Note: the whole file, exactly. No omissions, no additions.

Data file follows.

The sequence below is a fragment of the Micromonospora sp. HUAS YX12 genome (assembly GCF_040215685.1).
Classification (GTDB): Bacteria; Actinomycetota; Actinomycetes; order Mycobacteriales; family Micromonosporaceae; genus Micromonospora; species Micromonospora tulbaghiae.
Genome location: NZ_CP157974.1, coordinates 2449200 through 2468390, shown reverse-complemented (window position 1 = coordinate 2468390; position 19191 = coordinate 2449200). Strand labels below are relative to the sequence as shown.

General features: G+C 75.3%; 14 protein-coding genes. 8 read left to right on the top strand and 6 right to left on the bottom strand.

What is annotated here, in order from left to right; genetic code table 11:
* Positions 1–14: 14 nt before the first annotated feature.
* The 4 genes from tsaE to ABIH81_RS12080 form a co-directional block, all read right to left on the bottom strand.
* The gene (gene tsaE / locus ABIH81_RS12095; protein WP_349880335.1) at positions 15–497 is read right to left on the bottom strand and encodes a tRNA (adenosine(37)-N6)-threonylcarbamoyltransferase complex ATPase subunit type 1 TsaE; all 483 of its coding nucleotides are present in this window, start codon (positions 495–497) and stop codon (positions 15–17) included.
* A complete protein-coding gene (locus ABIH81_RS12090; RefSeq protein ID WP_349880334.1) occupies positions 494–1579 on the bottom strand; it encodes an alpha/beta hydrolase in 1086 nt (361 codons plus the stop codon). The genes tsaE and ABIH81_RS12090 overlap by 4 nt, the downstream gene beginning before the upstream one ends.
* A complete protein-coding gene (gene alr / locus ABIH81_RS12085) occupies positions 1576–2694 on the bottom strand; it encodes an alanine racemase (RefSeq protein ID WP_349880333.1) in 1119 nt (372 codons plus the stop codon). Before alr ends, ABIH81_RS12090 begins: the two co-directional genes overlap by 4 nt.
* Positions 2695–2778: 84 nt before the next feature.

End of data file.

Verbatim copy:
The sequence below is a fragment of the Micromonospora sp. HUAS YX12 genome (assembly GCF_040215685.1).
Classification (GTDB): Bacteria; Actinomycetota; Actinomycetes; order Mycobacteriales; family Micromonosporaceae; genus Micromonospora; species Micromonospora tulbaghiae.
Genome location: NZ_CP157974.1, coordinates 2449200 through 2468390, shown reverse-complemented (window position 1 = coordinate 2468390; position 19191 = coordinate 2449200). Strand labels below are relative to the sequence as shown.

General features: G+C 75.3%; 14 protein-coding genes. 8 read left to right on the top strand and 6 right to left on the bottom strand.

What is annotated here, in order from left to right; genetic code table 11:
* Positions 1–14: 14 nt before the first annotated feature.
* The 4 genes from tsaE to ABIH81_RS12080 form a co-directional block, all read right to left on the bottom strand.
* The gene (gene tsaE / locus ABIH81_RS12095; protein WP_349880335.1) at positions 15–497 is read right to left on the bottom strand and encodes a tRNA (adenosine(37)-N6)-threonylcarbamoyltransferase complex ATPase subunit type 1 TsaE; all 483 of its coding nucleotides are present in this window, start codon (positions 495–497) and stop codon (positions 15–17) included.
* A complete protein-coding gene (locus ABIH81_RS12090; RefSeq protein ID WP_349880334.1) occupies positions 494–1579 on the bottom strand; it encodes an alpha/beta hydrolase in 1086 nt (361 codons plus the stop codon). The genes tsaE and ABIH81_RS12090 overlap by 4 nt, the downstream gene beginning before the upstream one ends.
* A complete protein-coding gene (gene alr / locus ABIH81_RS12085) occupies positions 1576–2694 on the bottom strand; it encodes an alanine racemase (RefSeq protein ID WP_349880333.1) in 1119 nt (372 codons plus the stop codon). Before alr ends, ABIH81_RS12090 begins: the two co-directional genes overlap by 4 nt.
* Positions 2695–2778: 84 nt before the next feature.